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CNN LIVE EVENT/SPECIAL

Interview with King Abdullah II of Jordan

Aired March 18, 2002 - 08:00   ET

THIS IS A RUSH TRANSCRIPT. THIS COPY MAY NOT BE IN ITS FINAL FORM AND MAY BE UPDATED.


THIS IS A RUSH TRANSCRIPT. THIS COPY MAY NOT BE IN ITS FINAL FORM AND MAY BE UPDATED.
LARRY KING, HOST: Good evening, and welcome to a Larry King Live special report. We'll be with you with our regular Larry King Live one hour from now with Rusty Yates as the special guest.

This half-hour report features King Abdullah of Jordan. He became king February 7, 1999, the day after his father, King Hussein passed three years.

Has it been everything you thought it would be?

KING ABDULLAH II OF JORDAN: It's been nothing like I thought it would be...

KING: Really?

ABDULLAH: I think we were obviously thrown into the deep end and none of us expected His Late Majesty to pass away. And I think we're still in shock. I mean, it's -- we still miss him.

KING: What is most surprising -- I mean, you can think about it, and you're a young man, about being king?

ABDULLAH: Well, I don't think one thinks that being king -- I think it's just the responsibility of really having to look after a very large family. And I said that -- and I had four kids, I mean a family of four, and now four million. And that's a tremendous responsibility to have suddenly thrusted on your shoulders.

KING: Is it a tough job?

ABDULLAH: It's a very tough job, because you want to do the right thing. You want to be able to help your people and bring some sort of peace and stability to the area. And there's a lot of challenges. We're in a tough neighborhood.

KING: And you're more than just king of four million people. You're in the center of a storm, right?

ABDULLAH: We're in a tough neighborhood.

KING: Are you the calm of this storm?

ABDULLAH: Well, I think, again, His Late Majesty sort of brought some sort of stability and common sense to the area, and I hope that we've inherited that attitude, that outlook, to think not only of our own people, but beyond our borders to bring common sense to the region.

KING: Now let's get to current things. What's the purpose of this trip?

ABDULLAH: Well, I'm over here again, trying to encourage support and investment toward ventures in my country. The economy is moving very well. We have a tremendous reform ongoing. And it's time to get people interested in joining it.

KING: The average Jordanian is still very low on the pay scale, isn't it?

ABDULLAH: Well, we're doing - low in compared to figures, I think we have a better standard of living than most, considering that we don't have any oil or natural resources. Our export or our wealth is really the human talent. And that's what I'm trying to capitalize on.

KING: Tourism's big.

ABDULLAH: Tourism, believe it or not, even with the 11th September and the intifada actually went up last year. So that kind of shows the stability that Jordan's all about.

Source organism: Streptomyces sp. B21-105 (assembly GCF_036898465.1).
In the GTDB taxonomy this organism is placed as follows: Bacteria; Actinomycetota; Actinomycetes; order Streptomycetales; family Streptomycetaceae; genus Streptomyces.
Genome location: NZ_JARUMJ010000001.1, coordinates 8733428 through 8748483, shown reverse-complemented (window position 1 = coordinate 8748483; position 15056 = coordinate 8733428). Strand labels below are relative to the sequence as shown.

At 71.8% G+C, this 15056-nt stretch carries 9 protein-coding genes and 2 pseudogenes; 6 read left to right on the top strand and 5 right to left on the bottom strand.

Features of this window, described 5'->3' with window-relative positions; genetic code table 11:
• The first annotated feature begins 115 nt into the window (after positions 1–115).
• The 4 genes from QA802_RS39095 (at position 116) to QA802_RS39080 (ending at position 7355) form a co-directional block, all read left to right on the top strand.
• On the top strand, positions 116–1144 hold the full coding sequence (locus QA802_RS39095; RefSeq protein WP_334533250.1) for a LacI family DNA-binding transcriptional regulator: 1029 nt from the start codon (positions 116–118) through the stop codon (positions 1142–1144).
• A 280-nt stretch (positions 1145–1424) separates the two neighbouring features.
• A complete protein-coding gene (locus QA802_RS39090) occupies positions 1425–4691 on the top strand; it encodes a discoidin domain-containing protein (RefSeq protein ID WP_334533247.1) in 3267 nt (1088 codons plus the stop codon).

KING: By the way, where were you September 11?

ABDULLAH: I was in the air over Nova Scotia when we first started to hear the news.

KING: What did you do?

ABDULLAH: Well...

KING: Where were you going?

ABDULLAH: We were coming to the United States. I was actually coming to Los Angeles and we were going to see the president a few days after that and then up to the United Nations Security Council. And it didn't dawn on us right away. I mean, a plane had gone into the building. We really didn't realize the extent. And I remember going into the cockpit and turning on the BBC World Service and it began to slightly dawn on us the extent of the catastrophe, and we headed home. And we realized that it was not the right time to burden the American administration with another guest.

KING: What times. And the result since, of course, have been...

ABDULLAH: Have been. I mean, as shocking and terrible as the 11th of September was, I think it's been a wake-up call. It's really brought countries around the world together to try and bring about a new standard. And I think that it was a timely wake-up call, and I hope that we can finally get our act together.

KING: We have conflicting reports, as we always do in the American press, about your meeting with Vice President Cheney last week in Amman. How did it go?

ABDULLAH: It went extremely well.

KING: There were some negative -- people were reporting that some things didn't click. Is that true or not?

ABDULLAH: I think everything clicked well. He came to the house. We had dinner together. I thought it was a very successful meeting. And we are looking forward to seeing the president in Mexico in the next couple of days.

KING: What is Jordan's role in all of this Middle East quagmire?

ABDULLAH: Well, I think we're in a unique role, because we have great relations with everybody. And in the particular scenario that you're talking about, with the Israelis and the Palestinians, and obviously with the Arab countries, so we are in a unique position to sort of break down the barriers and misunderstanding and bring people together.

KING: Are you a broker?

ABDULLAH: I hate the idea of being a broker or middle man, but when we see problems we can step in and say this is the other side of the story, encourage and nudge people in the right direction.

KING: There apparently will not be a meeting between Arafat and Sharon, correct. That's the latest we hear as we talk.

ABDULLAH: Again, but things are changing every day. I think that there is a new emphasis to get the problem behind them, so I believe that in the very near future I really do hope that we will get the Palestinians and the Israelis sitting around a table. Whether that's tomorrow, in a week's time, I don't know, but that's what working on.